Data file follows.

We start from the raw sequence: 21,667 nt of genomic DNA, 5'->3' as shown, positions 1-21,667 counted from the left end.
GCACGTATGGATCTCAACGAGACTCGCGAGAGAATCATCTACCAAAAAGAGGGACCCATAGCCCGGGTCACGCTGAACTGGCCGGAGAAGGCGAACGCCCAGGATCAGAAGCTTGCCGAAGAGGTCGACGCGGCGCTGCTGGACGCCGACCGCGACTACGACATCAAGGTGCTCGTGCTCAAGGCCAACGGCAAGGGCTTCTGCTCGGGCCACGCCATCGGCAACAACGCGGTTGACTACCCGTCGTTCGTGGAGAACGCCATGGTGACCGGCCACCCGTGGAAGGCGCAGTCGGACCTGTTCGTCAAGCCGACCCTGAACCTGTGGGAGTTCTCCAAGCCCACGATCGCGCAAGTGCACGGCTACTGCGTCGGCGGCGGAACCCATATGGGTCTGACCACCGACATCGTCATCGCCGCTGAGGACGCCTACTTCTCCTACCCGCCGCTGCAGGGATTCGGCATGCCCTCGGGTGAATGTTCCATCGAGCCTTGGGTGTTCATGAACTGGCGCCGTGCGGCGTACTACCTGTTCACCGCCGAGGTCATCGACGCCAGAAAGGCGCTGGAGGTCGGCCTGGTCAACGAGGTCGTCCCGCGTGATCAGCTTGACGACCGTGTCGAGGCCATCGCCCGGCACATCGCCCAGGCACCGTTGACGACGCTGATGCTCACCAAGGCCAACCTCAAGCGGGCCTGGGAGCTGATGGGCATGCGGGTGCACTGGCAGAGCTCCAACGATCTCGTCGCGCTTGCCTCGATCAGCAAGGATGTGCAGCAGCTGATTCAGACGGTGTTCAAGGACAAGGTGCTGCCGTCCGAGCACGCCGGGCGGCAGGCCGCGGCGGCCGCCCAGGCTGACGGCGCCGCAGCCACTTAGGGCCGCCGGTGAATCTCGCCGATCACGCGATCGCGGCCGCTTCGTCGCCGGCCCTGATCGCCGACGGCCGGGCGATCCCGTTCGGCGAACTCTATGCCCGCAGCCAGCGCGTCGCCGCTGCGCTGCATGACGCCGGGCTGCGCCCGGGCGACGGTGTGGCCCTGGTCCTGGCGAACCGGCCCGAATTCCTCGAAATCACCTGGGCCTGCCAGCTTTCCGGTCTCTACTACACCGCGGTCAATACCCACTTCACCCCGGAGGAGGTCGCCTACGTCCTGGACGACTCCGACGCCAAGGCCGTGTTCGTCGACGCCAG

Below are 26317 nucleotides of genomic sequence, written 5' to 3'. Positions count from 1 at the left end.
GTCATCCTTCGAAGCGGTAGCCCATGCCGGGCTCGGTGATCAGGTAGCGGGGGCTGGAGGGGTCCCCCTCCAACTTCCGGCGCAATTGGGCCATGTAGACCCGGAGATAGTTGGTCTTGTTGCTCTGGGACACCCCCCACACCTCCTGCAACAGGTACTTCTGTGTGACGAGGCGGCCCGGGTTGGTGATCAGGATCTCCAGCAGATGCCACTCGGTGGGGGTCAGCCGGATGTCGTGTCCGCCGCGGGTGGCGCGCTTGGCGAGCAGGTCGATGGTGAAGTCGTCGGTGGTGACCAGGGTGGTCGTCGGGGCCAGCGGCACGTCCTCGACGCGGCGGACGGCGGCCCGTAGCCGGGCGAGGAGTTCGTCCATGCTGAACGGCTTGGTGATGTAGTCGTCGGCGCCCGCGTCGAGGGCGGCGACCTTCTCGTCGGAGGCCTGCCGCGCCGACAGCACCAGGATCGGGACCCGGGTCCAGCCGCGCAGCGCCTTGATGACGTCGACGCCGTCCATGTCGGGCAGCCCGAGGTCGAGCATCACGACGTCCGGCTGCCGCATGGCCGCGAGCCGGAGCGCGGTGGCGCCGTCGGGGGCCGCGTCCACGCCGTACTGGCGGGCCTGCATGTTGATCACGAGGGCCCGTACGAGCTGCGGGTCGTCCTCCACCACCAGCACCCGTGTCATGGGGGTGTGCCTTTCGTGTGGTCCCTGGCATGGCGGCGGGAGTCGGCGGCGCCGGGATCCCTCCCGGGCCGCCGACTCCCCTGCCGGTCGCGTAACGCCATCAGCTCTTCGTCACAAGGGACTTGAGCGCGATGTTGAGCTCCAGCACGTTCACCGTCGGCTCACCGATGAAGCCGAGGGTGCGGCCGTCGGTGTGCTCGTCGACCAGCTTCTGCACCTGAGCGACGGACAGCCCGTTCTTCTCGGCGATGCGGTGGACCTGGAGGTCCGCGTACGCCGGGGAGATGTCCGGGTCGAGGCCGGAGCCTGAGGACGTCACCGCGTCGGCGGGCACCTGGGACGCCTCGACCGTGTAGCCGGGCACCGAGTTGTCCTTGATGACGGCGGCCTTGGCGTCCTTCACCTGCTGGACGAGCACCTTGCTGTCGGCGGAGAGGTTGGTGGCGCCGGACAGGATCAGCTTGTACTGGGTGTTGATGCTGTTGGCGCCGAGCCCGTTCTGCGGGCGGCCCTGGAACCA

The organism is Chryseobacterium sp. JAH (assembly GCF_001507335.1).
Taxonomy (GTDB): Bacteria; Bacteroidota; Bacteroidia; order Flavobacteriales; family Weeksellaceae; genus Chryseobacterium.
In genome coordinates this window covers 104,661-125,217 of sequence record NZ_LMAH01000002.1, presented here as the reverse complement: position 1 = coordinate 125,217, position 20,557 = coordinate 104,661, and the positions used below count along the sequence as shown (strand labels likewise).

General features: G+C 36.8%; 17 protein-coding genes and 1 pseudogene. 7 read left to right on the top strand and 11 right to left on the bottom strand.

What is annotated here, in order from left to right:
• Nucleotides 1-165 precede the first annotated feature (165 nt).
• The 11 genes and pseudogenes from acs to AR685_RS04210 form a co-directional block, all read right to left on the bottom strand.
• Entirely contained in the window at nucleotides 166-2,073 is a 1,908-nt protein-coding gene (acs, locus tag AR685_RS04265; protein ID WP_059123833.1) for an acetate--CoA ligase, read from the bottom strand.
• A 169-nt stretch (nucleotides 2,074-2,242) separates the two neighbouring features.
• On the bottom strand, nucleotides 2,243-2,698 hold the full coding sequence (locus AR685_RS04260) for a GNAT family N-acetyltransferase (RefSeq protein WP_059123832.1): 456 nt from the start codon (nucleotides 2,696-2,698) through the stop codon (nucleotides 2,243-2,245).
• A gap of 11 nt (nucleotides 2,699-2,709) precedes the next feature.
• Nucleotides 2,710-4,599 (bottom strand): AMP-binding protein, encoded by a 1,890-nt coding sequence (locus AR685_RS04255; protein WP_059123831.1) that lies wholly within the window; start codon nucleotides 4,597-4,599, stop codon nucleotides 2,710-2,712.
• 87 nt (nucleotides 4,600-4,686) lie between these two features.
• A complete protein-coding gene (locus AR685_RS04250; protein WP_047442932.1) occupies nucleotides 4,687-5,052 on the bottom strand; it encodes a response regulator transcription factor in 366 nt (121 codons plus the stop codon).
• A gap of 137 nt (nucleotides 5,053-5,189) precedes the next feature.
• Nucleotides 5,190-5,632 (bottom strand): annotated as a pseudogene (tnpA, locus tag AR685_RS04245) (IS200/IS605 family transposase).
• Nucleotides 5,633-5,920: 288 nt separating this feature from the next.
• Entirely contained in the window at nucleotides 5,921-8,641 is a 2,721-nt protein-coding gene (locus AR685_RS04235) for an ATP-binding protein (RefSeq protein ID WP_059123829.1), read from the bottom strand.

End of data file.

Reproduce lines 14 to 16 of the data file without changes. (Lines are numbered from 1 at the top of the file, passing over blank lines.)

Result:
• On the bottom strand, nucleotides 2,243-2,698 hold the full coding sequence (locus AR685_RS04260) for a GNAT family N-acetyltransferase (RefSeq protein WP_059123832.1): 456 nt from the start codon (nucleotides 2,696-2,698) through the stop codon (nucleotides 2,243-2,245).
• A gap of 11 nt (nucleotides 2,699-2,709) precedes the next feature.
• Nucleotides 2,710-4,599 (bottom strand): AMP-binding protein, encoded by a 1,890-nt coding sequence (locus AR685_RS04255; protein WP_059123831.1) that lies wholly within the window; start codon nucleotides 4,597-4,599, stop codon nucleotides 2,710-2,712.